drive my car (ryusuke hamaguchi, 2021)
geezer cinema: spencer (pablo larraín, 2021)

film fatales #133: ascension (jessica kingdon, 2021)

2021 was a good year for documentaries, and the Oscar nominations actually got it right. At the least, the four nominees I have seen are all very good, and classic at best (Summer of Soul being my choice for best movie of the year). Jessica Kingdon (along with co-cinematographer Nathan Truesdell, who is crucial to the film) had the idea to show the "Chinese Dream" and the impact of capitalism ... she doesn't shy away from big topics. She has mentioned being influenced by Frederick Wiseman, and it shows ... Ascension lacks narration or even explanatory information, with Kingdon and the cameras being observers, not participants (at least in theory). The result is like Wiseman's more abstract work, like Meat. The film always looks interesting, and Kingdon has done great work in the editing room. She may not explain things in an overt manner, but the flow of images can be entrancing, and, like Wiseman, she lets the viewer construct meaning from those images. Dan Deacon's score adds a lot to our appreciation.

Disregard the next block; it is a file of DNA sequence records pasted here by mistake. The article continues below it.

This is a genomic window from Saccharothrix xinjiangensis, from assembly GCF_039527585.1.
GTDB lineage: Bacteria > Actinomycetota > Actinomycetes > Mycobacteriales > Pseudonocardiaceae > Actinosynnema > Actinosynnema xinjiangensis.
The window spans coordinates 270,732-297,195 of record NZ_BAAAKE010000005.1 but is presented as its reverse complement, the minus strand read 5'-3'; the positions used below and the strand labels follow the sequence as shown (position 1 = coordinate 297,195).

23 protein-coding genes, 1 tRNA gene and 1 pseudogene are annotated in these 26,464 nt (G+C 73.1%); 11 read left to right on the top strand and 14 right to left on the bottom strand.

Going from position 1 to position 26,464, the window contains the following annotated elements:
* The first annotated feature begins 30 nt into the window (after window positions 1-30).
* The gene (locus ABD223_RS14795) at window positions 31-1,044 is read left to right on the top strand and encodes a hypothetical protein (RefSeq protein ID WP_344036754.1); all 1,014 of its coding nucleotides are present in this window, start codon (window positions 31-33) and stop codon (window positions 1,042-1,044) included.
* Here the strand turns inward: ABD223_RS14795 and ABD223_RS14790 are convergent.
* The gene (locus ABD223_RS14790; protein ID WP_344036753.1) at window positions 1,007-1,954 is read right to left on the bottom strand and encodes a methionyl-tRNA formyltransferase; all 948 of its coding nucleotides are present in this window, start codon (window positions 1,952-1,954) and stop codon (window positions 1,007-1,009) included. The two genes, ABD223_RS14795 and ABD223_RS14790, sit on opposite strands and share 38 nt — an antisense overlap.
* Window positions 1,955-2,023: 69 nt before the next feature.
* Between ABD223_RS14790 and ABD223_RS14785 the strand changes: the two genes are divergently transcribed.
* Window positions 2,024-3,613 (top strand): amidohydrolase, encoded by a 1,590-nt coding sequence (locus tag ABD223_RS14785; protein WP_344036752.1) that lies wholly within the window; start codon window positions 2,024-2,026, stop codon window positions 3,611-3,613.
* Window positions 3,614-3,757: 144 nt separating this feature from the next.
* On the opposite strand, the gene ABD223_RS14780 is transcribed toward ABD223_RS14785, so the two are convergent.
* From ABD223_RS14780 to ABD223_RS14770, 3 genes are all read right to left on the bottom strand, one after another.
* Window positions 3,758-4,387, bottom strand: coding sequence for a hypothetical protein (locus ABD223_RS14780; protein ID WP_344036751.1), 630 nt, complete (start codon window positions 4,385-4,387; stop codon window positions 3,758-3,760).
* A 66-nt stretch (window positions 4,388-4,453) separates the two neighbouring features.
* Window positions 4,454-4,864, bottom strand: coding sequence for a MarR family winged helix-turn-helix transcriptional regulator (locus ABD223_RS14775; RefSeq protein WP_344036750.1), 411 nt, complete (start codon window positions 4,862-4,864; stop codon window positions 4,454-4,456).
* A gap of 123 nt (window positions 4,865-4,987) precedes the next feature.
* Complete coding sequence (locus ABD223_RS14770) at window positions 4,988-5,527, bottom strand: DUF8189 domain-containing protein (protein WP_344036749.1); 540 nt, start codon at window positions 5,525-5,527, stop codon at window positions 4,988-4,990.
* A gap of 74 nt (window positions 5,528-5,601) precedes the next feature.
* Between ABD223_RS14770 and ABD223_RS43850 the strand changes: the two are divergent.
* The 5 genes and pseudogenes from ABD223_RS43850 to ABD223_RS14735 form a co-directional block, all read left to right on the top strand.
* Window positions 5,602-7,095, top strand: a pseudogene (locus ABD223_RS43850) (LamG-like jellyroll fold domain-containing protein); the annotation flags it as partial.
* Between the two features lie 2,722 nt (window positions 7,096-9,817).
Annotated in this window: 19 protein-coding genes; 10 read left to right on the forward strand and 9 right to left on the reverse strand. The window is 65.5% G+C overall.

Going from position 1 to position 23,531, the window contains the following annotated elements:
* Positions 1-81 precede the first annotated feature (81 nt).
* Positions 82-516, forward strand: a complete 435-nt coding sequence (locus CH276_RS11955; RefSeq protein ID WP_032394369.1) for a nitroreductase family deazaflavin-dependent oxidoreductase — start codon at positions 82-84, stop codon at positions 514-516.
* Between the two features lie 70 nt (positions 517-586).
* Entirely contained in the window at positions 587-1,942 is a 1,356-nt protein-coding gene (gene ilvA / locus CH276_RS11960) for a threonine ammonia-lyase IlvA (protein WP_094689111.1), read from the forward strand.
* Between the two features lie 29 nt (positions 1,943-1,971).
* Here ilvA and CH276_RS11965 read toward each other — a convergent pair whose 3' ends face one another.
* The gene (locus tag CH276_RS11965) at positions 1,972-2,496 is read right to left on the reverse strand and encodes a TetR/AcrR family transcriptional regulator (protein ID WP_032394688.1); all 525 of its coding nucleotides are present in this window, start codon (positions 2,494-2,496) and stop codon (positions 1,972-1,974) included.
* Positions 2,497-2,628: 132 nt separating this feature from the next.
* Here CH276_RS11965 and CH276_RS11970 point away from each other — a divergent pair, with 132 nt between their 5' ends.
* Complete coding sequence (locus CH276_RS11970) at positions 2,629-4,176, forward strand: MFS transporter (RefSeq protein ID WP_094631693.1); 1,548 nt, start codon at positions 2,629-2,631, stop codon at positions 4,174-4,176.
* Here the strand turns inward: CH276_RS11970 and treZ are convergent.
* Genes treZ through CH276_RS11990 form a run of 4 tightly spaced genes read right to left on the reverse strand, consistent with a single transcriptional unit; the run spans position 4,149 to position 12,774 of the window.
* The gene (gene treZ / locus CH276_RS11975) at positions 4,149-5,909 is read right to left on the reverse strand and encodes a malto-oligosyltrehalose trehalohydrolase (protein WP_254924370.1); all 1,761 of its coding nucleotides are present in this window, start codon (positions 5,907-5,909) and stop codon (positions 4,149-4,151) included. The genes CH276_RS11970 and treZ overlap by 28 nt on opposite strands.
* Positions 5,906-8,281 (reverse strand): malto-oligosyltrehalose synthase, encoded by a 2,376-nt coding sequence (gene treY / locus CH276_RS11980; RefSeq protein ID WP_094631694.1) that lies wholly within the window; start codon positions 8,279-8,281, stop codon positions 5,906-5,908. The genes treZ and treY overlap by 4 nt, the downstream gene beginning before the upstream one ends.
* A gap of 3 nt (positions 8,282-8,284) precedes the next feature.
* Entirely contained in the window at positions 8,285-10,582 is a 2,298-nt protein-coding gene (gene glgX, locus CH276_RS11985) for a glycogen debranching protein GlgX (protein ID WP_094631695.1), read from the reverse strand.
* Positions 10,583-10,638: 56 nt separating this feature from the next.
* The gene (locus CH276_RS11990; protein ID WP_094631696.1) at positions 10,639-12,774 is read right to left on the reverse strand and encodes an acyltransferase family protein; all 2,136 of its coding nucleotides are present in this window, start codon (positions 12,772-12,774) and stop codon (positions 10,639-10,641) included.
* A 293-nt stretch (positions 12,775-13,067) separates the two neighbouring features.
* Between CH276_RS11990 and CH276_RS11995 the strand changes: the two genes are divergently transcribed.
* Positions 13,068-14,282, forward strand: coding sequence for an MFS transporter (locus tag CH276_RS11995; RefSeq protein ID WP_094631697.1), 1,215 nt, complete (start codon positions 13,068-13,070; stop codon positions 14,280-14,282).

Kingdon films in China, and it's easy to assume Ascension is specific to its locale. But what we as viewers bring to the movie matters ... an American will react to certain scenes about work and workers based on our own experiences, but we don't have a monopoly on the meanings. If nothing else, Kingdon shows us regular Chinese workers, without the propaganda that influences how we think about working conditions there. Again, Kingdon's film is not judgmental. But you do get a feeling for the mentality of the Chinese worker, just as you would watching a documentary about workers of any country. What we get from Ascension is a people who are told that hard work leads to success. Kingdon lets us decide how true that statement is, or how it works in reality for Chinese workers.


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